In our information-soaked age, it is shocking to see how little our newspapers know of money. Though newspapers are hardly advertisements for financial acumen, as they lose both money and readers at a quite astonishing rate, but one would have thought that finance was one area of our newspapers immune from the distractions of celebrity culture and sensationalist reporting. Surely, money would be too important to trivialise and people wouldn’t make mistakes over simple numbers.
A general reader glancing through The Financial Times - the high point of London’s financial journalism - would be forgiven for thinking that readers of the finance pages are treated with a certain respect. It might be not be very entertaining, but it looks pretty solid, what with lots of numbers and graphs, and clever-looking men staring out from columns full of weighty-sounding economics talk.
But it was out of these pages that emerged the single biggest crisis the world has seen, certainly in the last decade, maybe even the last half-century. Somewhere in those boring pages lay the causes of the biggest economic crisis since the Second World War, a crisis that came close to tipping the western world into depression and collapse, that loaded taxpayers with hundreds of billions of pounds of debt, and longer-term ramifications that are only just starting to be felt.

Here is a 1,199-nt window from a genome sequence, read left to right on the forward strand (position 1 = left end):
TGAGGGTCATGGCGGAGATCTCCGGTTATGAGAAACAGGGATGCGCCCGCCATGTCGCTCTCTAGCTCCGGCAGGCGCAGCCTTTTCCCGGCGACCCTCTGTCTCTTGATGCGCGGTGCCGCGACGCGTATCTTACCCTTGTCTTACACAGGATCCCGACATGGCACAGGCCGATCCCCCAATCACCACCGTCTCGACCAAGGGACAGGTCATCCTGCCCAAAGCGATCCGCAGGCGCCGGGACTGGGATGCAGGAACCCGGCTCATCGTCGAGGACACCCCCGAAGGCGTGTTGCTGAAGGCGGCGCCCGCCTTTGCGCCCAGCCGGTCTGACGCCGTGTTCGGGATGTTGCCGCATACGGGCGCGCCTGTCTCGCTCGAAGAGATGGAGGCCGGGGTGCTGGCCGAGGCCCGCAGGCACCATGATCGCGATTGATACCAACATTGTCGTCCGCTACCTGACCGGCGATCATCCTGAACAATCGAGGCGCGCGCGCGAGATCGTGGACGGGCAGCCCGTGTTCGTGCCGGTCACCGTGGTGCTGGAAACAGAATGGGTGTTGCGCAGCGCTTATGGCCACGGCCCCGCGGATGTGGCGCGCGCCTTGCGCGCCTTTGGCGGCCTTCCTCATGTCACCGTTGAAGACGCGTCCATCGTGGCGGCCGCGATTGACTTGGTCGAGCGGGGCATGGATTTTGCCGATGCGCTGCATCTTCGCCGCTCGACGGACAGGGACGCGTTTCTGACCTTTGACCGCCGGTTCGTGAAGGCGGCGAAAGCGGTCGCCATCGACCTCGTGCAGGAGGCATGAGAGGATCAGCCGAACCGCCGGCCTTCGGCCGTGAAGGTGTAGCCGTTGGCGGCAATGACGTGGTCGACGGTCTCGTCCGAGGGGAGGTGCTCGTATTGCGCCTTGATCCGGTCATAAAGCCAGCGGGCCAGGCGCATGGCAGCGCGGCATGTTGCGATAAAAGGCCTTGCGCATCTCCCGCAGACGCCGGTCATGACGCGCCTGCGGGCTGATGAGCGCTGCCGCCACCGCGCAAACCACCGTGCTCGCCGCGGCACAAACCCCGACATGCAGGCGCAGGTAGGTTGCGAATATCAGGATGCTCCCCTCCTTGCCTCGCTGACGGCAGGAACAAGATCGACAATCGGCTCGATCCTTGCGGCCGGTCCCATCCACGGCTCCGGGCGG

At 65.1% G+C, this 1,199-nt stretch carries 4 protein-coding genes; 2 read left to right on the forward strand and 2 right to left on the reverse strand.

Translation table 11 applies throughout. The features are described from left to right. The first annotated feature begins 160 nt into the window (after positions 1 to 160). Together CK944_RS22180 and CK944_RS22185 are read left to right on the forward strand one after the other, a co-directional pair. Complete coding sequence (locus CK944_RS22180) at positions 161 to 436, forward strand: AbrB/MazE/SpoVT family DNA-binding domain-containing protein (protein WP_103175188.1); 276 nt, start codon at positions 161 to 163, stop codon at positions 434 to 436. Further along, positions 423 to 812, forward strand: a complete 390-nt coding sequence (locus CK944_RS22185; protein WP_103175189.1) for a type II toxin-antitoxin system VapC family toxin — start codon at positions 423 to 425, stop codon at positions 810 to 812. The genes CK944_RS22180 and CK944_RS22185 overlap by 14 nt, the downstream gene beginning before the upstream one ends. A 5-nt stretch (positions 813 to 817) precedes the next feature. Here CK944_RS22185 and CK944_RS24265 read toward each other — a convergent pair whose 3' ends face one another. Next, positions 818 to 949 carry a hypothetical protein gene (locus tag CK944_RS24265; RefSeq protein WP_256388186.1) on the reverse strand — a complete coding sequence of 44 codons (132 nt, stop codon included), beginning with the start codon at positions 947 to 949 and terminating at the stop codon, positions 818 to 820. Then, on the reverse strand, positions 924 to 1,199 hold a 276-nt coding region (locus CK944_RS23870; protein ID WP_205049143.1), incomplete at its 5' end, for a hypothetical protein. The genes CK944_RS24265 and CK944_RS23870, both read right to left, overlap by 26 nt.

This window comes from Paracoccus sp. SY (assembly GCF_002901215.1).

As a financial journalist reporting on the world of credit throughout the build-up to the crisis, I had a remarkable vantage point to understand the credit boom, and also to get a sense of what would happen if the house of cards came tumbling down. During this time I started - but never finished - a book about debt.
It is damning criticism of my business, financial journalism, that we failed to look hard at the credit boom and call it for what it was, and what it would mean. Instead, what happened, was we stood up the day after it happened and pointed to all the reasons why we knew it would have happened, and highlighted the small number of examples were we mentioned it in passing. Then a few months passed, and we forgot everything we might have learnt from the biggest disaster our industry has known in recent times, and reverted to populism.
Blame the banker was an easier game to play than the intellectually difficult, and quite worrying, truth: that ignorance was central to the crisis, that a profound and systematic intellectual failure undermined almost every one of the world’s financial and government institutions. And while it was not journalism’s fault that credit boomed, and assets bubbled, and banks tweaked structures, and governments’ took advantage, it was journalism’s responsibility to tell the world what was going on.